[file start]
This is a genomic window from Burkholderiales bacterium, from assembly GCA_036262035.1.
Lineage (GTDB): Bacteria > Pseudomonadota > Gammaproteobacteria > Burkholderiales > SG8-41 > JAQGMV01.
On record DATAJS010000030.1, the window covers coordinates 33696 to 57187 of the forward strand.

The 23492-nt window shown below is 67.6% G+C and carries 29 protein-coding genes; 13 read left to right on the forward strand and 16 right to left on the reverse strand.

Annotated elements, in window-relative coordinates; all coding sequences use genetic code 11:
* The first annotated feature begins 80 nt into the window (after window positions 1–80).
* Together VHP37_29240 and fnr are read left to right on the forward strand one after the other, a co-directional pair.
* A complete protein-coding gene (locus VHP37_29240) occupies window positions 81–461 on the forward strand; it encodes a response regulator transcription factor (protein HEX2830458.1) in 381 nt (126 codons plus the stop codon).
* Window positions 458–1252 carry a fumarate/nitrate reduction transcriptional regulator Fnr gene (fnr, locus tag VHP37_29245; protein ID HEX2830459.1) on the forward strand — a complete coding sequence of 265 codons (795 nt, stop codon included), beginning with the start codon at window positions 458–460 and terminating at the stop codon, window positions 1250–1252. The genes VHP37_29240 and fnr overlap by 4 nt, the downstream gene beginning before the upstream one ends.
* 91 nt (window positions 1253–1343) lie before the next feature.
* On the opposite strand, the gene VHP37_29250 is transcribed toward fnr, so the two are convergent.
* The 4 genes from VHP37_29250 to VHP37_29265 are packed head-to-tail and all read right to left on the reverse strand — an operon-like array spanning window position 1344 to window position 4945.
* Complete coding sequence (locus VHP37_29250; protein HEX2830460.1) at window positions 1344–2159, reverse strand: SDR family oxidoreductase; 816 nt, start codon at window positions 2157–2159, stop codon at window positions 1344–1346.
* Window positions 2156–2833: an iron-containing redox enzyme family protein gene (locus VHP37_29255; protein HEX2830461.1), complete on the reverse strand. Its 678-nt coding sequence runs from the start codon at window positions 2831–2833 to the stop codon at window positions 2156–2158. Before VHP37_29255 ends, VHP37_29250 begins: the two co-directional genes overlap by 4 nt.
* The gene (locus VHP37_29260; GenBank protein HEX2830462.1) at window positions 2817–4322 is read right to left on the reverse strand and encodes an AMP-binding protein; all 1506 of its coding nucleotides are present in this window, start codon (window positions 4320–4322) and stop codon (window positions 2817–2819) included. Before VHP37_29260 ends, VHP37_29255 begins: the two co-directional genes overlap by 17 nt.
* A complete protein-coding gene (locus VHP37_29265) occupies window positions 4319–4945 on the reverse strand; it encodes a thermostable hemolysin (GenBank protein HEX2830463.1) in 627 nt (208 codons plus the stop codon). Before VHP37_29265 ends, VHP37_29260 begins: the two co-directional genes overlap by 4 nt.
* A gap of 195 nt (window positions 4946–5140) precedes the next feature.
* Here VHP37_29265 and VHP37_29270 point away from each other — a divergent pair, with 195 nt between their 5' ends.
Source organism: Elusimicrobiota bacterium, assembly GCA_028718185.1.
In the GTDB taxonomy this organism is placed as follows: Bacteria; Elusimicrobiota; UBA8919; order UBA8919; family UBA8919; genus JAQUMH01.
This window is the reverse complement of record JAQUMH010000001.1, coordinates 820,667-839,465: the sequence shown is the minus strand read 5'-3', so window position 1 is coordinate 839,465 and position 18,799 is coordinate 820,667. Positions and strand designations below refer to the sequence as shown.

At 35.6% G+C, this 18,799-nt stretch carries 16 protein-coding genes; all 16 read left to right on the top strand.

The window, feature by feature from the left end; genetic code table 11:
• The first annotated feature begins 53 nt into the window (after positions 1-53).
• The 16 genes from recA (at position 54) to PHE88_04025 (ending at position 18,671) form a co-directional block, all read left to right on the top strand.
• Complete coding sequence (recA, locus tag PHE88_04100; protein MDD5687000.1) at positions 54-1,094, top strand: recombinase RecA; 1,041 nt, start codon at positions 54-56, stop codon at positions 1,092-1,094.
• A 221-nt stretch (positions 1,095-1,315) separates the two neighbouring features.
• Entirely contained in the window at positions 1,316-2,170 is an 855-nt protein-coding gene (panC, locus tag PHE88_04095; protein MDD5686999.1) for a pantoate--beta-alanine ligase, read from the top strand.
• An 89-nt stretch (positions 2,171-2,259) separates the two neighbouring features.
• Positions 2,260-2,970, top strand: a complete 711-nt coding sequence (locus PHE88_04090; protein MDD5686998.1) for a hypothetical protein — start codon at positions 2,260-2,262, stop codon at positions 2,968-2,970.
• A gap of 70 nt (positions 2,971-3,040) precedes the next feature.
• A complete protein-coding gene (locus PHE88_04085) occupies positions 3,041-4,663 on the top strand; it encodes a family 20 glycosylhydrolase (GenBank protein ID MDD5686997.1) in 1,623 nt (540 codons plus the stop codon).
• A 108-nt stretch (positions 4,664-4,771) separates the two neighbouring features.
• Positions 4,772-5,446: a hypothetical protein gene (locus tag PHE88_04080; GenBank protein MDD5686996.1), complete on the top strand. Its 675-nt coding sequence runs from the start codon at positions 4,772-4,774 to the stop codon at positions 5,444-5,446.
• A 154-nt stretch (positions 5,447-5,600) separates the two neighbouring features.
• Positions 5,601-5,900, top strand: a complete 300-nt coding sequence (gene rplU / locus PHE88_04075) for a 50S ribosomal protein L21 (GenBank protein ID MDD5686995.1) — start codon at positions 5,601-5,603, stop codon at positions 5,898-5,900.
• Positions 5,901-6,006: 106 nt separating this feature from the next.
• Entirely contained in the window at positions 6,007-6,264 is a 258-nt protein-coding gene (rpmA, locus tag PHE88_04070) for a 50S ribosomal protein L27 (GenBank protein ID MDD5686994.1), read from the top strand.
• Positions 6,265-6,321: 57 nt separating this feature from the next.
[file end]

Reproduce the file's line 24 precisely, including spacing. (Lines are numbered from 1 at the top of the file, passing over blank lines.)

• The first annotated feature begins 53 nt into the window (after positions 1-53).